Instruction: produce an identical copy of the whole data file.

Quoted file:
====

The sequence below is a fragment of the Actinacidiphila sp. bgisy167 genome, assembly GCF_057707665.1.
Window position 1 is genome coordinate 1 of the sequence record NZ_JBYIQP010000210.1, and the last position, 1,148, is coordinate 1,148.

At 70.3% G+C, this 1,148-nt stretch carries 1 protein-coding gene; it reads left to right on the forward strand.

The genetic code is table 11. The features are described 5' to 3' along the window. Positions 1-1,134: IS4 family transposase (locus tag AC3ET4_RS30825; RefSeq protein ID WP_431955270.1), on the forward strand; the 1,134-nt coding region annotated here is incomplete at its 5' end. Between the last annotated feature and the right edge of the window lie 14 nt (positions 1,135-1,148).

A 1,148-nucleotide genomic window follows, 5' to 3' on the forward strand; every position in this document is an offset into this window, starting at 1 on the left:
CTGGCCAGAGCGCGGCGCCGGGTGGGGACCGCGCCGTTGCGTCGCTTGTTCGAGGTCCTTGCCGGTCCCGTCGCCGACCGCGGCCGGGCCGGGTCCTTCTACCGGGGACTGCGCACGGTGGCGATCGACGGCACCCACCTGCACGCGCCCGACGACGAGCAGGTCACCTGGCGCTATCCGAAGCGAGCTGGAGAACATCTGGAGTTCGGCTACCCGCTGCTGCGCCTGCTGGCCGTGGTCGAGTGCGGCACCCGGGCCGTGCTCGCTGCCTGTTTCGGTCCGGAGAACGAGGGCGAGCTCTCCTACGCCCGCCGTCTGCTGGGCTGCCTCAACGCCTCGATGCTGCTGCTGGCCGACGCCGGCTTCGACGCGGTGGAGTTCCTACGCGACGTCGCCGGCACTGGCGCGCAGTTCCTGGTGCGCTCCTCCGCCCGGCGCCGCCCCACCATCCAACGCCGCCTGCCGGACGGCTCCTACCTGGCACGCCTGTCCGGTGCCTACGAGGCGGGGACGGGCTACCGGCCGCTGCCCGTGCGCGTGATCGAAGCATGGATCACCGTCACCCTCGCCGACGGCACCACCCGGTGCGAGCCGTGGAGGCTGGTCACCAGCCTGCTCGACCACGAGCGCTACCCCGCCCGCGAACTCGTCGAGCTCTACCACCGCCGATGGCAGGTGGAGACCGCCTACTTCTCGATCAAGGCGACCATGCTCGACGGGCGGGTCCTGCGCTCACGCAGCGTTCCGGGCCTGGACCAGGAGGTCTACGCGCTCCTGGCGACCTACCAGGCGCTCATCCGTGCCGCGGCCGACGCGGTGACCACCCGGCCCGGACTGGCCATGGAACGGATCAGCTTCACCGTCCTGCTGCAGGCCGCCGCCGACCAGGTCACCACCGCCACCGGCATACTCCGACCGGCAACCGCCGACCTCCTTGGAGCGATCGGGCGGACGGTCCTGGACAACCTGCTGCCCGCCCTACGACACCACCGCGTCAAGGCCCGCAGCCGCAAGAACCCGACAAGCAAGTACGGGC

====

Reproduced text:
The sequence below is a fragment of the Actinacidiphila sp. bgisy167 genome, assembly GCF_057707665.1.
Window position 1 is genome coordinate 1 of the sequence record NZ_JBYIQP010000210.1, and the last position, 1,148, is coordinate 1,148.

At 70.3% G+C, this 1,148-nt stretch carries 1 protein-coding gene; it reads left to right on the forward strand.

The genetic code is table 11. The features are described 5' to 3' along the window. Positions 1-1,134: IS4 family transposase (locus tag AC3ET4_RS30825; RefSeq protein ID WP_431955270.1), on the forward strand; the 1,134-nt coding region annotated here is incomplete at its 5' end. Between the last annotated feature and the right edge of the window lie 14 nt (positions 1,135-1,148).

A 1,148-nucleotide genomic window follows, 5' to 3' on the forward strand; every position in this document is an offset into this window, starting at 1 on the left:
CTGGCCAGAGCGCGGCGCCGGGTGGGGACCGCGCCGTTGCGTCGCTTGTTCGAGGTCCTTGCCGGTCCCGTCGCCGACCGCGGCCGGGCCGGGTCCTTCTACCGGGGACTGCGCACGGTGGCGATCGACGGCACCCACCTGCACGCGCCCGACGACGAGCAGGTCACCTGGCGCTATCCGAAGCGAGCTGGAGAACATCTGGAGTTCGGCTACCCGCTGCTGCGCCTGCTGGCCGTGGTCGAGTGCGGCACCCGGGCCGTGCTCGCTGCCTGTTTCGGTCCGGAGAACGAGGGCGAGCTCTCCTACGCCCGCCGTCTGCTGGGCTGCCTCAACGCCTCGATGCTGCTGCTGGCCGACGCCGGCTTCGACGCGGTGGAGTTCCTACGCGACGTCGCCGGCACTGGCGCGCAGTTCCTGGTGCGCTCCTCCGCCCGGCGCCGCCCCACCATCCAACGCCGCCTGCCGGACGGCTCCTACCTGGCACGCCTGTCCGGTGCCTACGAGGCGGGGACGGGCTACCGGCCGCTGCCCGTGCGCGTGATCGAAGCATGGATCACCGTCACCCTCGCCGACGGCACCACCCGGTGCGAGCCGTGGAGGCTGGTCACCAGCCTGCTCGACCACGAGCGCTACCCCGCCCGCGAACTCGTCGAGCTCTACCACCGCCGATGGCAGGTGGAGACCGCCTACTTCTCGATCAAGGCGACCATGCTCGACGGGCGGGTCCTGCGCTCACGCAGCGTTCCGGGCCTGGACCAGGAGGTCTACGCGCTCCTGGCGACCTACCAGGCGCTCATCCGTGCCGCGGCCGACGCGGTGACCACCCGGCCCGGACTGGCCATGGAACGGATCAGCTTCACCGTCCTGCTGCAGGCCGCCGCCGACCAGGTCACCACCGCCACCGGCATACTCCGACCGGCAACCGCCGACCTCCTTGGAGCGATCGGGCGGACGGTCCTGGACAACCTGCTGCCCGCCCTACGACACCACCGCGTCAAGGCCCGCAGCCGCAAGAACCCGACAAGCAAGTACGGGC